Venezuelan Vice President Nicolas Maduro took the place of ailing President Hugo Chavez by delivering a short speech and turning in a state-of-the-nation report amid legal debate about his legitimacy.

Mr. Maduro submitted the report in writing from Chavez’s government while the president remained in Cuba undergoing treatment after his fourth cancer-related surgery.

Opposition politicians argued that the annual speech should have been postponed because the president is supposed to deliver it, and about a dozen walked out in protest.

Mr. Maduro announced during the speech, a day after visiting with Mr. Chavez in Cuba, that the president designated former vice president Elias Jaua as the new foreign minister. Mr. Maduro had kept the foreign minister’s post after his appointment as vice president in October.

Opposition leader Henrique Capriles said the naming of Mr. Jaua as foreign minister should be reviewed because it was unclear under what authority the vice president was acting when such powers belong to the president alone.

Only a portion of the opposition’s representatives walked out of the National Assembly session.

Reflecting critics’ charges of heavy Cuban influence in the political events unfolding in Venezuela, one of the legislators who left, Maria Corina Machado said: “The government of Venezuela today is in Cuba, and that’s in violation of the constitution.”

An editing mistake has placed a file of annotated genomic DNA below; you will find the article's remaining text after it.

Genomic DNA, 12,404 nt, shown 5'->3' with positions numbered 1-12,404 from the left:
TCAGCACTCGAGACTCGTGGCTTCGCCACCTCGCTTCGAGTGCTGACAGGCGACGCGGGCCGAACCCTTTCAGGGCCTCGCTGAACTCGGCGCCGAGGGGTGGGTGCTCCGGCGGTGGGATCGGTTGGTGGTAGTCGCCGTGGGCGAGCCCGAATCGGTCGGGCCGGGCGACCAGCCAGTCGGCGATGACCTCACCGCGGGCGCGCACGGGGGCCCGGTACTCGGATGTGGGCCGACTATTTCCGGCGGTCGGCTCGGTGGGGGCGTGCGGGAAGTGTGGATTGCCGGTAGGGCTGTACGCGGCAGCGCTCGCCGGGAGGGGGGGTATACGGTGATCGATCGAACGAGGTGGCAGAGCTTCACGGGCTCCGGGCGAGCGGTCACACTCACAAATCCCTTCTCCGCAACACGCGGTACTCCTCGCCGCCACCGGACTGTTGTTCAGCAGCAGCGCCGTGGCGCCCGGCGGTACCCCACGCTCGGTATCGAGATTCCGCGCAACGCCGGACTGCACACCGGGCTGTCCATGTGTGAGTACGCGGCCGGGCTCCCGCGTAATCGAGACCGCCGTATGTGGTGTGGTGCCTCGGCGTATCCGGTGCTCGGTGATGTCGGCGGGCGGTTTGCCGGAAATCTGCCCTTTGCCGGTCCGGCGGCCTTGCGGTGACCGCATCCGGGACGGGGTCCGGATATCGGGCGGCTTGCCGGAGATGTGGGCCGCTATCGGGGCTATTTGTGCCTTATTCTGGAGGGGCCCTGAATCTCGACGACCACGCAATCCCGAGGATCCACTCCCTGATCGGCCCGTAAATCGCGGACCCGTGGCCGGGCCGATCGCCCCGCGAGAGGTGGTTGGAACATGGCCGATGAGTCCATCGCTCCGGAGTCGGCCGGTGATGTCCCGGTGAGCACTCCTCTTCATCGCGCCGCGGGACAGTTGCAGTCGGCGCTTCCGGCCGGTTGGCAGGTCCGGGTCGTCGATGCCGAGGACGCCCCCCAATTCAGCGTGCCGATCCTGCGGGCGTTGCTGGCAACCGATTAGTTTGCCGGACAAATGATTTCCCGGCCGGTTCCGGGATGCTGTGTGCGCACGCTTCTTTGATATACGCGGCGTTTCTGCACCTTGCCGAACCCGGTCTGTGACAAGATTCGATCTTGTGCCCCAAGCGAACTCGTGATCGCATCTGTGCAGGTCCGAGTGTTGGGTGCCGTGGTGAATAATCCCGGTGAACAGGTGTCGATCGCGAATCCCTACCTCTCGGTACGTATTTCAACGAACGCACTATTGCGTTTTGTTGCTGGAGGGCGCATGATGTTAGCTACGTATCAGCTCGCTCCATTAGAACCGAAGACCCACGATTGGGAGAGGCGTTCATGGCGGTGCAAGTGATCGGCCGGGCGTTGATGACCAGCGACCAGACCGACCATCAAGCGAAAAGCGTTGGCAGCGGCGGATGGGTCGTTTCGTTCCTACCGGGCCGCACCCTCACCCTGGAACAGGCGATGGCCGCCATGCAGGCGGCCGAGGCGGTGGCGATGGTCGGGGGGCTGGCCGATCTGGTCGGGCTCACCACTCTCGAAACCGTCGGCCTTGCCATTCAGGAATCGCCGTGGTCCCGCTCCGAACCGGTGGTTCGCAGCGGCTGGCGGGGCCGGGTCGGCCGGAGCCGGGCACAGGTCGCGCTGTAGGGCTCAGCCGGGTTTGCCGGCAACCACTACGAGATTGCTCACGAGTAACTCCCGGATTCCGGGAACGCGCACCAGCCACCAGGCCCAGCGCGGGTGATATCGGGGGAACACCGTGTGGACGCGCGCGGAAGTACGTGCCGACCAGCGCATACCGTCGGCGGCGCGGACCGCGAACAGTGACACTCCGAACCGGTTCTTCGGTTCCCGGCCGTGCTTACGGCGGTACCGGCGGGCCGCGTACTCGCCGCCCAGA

Oil Minister Rafael Ramirez dismissed the opposition’s allegations that the government was acting illegally by going ahead with the special legislative session.

“There’s no constitutional controversy,” Mr. Ramirez told reporters, calling the politicians who walked out “the most extremist sector of the far right.”

It was the second time in less than a week that Mr. Maduro has presided over an event that would normally have been led by Mr. Chavez.

Mr. Maduro says Mr. Chavez remains in charge as president, though it remains unclear when the president might be well enough to address Venezuelans or return home.

“It’s declared that they’re governing in the name of someone about whom it isn’t known for sure how he has been in the past month,” said Edgard Gutierrez, a political analyst.

“His name is repeated insistently in a huge propaganda operation and a sort of deification, but without it being known whether he will be able to govern again.”

Re-elected in October, Mr. Chavez has not made any public comments since his latest cancer surgery December 11.

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